I agree with most of what David says, with a couple of minor quibble. I
point out the issues below.
> -----Original Message-----
> From: David Holmes [mailto:email@example.com]
> Sent: Tuesday, June 13, 2000 5:47 PM
> To: javaMemoryModel@cs.umd.edu
> Subject: Re: JavaMemoryModel: Question about _current_ semantics of
> On the other hand, if pthread_create is only invoked
> when start() is
> invoked then you get memory barriers at start() but not at
> construction -
> hence such an implementation would have to insert additional
> memory barriers
> at construction to be correct.
This is not correct. In the original example we had something like:
x = 1;
Thread t = new Thread();
y = 2;
If we require any writes that occur before "new Thread()" to be visible in
the new thread, a memory barrier in Thread.start() is adequate. It causes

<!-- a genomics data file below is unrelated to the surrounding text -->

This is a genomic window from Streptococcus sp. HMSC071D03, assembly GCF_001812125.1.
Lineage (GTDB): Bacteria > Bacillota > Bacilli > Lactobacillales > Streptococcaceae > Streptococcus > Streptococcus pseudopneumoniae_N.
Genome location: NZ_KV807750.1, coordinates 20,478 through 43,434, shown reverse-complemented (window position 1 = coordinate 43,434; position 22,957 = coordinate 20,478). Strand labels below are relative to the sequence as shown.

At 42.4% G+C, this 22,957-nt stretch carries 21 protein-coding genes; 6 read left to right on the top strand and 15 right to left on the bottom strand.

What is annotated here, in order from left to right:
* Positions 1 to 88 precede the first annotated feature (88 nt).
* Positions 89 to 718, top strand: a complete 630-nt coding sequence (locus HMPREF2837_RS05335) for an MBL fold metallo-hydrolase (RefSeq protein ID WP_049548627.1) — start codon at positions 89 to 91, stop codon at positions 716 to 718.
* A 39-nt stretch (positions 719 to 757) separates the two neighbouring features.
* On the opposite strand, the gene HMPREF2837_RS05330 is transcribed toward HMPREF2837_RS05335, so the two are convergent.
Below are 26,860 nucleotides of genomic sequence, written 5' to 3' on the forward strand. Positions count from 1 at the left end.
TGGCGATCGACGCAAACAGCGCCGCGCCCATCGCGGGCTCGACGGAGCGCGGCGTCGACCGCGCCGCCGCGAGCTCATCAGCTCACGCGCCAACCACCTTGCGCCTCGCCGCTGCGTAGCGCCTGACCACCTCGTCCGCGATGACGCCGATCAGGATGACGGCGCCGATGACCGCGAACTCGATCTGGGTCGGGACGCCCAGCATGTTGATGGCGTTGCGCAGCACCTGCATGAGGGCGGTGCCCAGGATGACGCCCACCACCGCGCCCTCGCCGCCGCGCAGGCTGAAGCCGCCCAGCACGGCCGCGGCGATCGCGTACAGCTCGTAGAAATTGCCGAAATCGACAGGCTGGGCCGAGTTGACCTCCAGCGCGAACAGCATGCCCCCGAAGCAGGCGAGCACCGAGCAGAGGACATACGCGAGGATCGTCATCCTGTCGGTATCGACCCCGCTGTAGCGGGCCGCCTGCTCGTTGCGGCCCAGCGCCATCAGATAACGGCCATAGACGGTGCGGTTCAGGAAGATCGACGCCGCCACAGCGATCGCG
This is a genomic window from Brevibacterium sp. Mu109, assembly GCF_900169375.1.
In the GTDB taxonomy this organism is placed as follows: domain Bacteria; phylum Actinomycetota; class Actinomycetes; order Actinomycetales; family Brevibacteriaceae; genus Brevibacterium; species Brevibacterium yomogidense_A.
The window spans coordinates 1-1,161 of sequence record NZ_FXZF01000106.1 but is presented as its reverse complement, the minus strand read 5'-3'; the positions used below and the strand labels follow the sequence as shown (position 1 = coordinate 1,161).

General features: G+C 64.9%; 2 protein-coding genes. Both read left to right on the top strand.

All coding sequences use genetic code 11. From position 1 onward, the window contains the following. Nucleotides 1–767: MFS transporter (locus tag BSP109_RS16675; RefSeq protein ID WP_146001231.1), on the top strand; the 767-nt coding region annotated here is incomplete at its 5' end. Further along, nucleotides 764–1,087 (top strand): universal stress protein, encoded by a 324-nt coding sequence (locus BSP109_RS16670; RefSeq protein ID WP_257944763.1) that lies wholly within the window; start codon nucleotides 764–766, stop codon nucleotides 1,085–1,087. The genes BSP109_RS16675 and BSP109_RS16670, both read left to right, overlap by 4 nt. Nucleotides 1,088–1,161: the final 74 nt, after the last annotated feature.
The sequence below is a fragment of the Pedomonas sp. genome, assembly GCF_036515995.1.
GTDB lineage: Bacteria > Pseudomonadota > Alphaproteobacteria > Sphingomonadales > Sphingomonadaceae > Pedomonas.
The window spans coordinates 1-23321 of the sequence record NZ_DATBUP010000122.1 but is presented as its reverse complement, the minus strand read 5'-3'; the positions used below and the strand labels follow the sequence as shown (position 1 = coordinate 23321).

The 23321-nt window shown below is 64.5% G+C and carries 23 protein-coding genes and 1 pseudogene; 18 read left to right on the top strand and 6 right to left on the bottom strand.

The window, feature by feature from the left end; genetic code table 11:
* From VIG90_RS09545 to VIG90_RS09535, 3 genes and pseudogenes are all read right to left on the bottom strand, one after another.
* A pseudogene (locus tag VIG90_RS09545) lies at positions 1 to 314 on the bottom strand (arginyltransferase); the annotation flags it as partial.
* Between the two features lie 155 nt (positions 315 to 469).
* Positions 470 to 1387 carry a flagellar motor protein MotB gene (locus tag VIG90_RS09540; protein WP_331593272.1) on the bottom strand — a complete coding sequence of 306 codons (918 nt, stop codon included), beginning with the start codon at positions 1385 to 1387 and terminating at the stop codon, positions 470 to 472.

more data to be visible than is guaranteed, but does not fail to make any
data visible that needed to be. Before the start, even if a new thread
already existed, it would not be allowed to execute any user code before the
update x=1 was made visible by the memory barrier in Thread.start.
The other issue with David's discussion is that it does not address code
movement made by the compiler. Do compilers need to treat Thread.start as
something special? Would it be cleaner to treat any "new" as something
special? Does one or the other cause implementers more grief?
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